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The postage and revenue stamps of the United Kingdom issued in 1887 are known as the "Jubilee" issue because they were issued during the year of the Golden Jubilee of the accession of Queen Victoria to the throne in 1837. They continued in use throughout the remainder of Victoria's reign, and many of the designs were reused in the stamps of Edward VII. The Jubilee issue includes the first British stamps to be printed in two colours.
The variety of colours and designs was partly in response to the much-disliked "Lilac and Green" issues of 1883-1884. The 1884 Stamp Committee was formed to make decisions about improved replacements. After several meetings, and considering a number of essays by De La Rue (many of which survive in the marketplace), they produced a report recommending the use of surface printing, two colours in fugitive inks, coloured paper, and the dropping of the corner letters that had distinguished stamps on the sheet.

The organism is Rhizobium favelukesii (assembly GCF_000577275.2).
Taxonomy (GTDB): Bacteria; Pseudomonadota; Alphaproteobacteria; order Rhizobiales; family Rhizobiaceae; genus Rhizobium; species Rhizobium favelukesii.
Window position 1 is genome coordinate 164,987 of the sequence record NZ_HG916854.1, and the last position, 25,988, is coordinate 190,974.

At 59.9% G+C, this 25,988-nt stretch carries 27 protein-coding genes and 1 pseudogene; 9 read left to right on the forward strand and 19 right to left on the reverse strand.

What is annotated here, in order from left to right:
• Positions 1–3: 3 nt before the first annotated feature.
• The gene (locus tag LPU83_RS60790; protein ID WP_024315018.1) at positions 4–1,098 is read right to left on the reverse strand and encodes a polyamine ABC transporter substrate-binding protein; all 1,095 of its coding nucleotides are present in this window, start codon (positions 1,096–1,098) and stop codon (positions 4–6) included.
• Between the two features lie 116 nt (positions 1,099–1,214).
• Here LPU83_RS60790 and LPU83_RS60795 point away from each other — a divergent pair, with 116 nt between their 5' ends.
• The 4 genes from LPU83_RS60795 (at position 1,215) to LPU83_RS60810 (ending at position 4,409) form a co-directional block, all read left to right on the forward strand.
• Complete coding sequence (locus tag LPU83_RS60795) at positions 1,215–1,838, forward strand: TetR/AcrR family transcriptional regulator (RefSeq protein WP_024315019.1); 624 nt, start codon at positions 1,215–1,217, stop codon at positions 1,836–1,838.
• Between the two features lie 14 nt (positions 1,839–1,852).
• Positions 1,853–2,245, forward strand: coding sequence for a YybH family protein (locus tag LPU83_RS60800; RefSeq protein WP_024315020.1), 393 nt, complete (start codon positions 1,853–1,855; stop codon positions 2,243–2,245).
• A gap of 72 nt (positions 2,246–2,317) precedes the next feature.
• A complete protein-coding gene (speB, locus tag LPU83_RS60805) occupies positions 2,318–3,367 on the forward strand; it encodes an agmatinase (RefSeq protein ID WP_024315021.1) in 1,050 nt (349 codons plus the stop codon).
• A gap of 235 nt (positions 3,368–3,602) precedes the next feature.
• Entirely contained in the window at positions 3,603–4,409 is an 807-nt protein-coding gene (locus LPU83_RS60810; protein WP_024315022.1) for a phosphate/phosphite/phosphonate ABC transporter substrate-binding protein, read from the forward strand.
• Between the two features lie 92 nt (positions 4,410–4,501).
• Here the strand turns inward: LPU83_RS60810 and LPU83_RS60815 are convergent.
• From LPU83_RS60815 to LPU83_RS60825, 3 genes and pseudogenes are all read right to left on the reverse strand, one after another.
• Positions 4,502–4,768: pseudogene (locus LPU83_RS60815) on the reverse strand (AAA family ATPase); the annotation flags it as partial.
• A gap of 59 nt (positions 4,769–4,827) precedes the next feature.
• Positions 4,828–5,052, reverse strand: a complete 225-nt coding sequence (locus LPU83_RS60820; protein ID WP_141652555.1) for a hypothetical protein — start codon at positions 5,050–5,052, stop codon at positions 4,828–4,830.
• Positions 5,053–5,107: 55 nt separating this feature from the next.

The 1887 issue generally followed the Committee's recommendations and the d, d, 2d, d, 3d, 4d, 5d, 6d, 9d and 1s values were put on sale 1 January 1887. A 10d value followed on 24 February 1890 and the d value on 15 September 1892. The stamps continued in use largely unchanged, though specialists identify shade variations, to the end of the century. From 1 January 1900, the halfpenny value was reprinted in blue-green, and the one-shilling value went to a two-colour scheme of carmine rose and green from 11 July 1900.
Because of the lengthy period of use, the lower values of the issue are still quite common today and used copies are worth only a few pennies. Higher values generally rise in price according to the denomination, topped by an unmounted mint 1-shilling value, at about £150.
There are many known errors of this issue:
As well as this, all the stamps can be found with their watermarks inverted and with a "SPECIMEN" overprint. Most of the stamps in this issue can be found with slight colour variations and two different dies also exist.